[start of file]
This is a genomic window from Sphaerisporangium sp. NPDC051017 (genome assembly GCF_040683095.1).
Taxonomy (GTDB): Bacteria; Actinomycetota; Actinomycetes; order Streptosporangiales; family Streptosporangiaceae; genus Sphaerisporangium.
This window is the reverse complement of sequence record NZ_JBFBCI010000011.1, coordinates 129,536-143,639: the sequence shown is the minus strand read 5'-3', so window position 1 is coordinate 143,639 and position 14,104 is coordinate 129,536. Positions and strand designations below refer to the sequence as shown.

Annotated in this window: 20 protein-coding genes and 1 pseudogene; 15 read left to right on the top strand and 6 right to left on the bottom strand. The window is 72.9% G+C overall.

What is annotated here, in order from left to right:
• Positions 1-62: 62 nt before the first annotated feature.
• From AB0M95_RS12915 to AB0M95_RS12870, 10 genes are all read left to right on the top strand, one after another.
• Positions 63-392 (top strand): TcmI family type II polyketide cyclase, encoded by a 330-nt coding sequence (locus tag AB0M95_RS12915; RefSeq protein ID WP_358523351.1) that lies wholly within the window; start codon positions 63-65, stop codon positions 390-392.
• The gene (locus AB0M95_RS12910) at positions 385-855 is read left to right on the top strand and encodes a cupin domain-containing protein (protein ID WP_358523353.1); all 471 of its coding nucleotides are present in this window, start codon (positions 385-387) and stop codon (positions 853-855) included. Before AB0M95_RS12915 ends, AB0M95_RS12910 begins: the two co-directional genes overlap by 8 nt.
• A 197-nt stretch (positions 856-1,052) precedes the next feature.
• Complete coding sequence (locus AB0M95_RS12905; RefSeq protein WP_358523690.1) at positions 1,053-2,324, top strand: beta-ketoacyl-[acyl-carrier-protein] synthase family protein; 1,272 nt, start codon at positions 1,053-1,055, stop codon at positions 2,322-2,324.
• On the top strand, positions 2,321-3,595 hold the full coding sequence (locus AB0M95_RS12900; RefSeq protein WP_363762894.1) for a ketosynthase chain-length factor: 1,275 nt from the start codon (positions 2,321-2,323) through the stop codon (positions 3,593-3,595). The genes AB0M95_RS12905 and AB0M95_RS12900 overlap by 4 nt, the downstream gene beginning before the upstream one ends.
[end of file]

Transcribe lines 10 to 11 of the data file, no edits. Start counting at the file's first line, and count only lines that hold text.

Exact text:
• A 197-nt stretch (positions 856-1,052) precedes the next feature.
• Complete coding sequence (locus AB0M95_RS12905; RefSeq protein WP_358523690.1) at positions 1,053-2,324, top strand: beta-ketoacyl-[acyl-carrier-protein] synthase family protein; 1,272 nt, start codon at positions 1,053-1,055, stop codon at positions 2,322-2,324.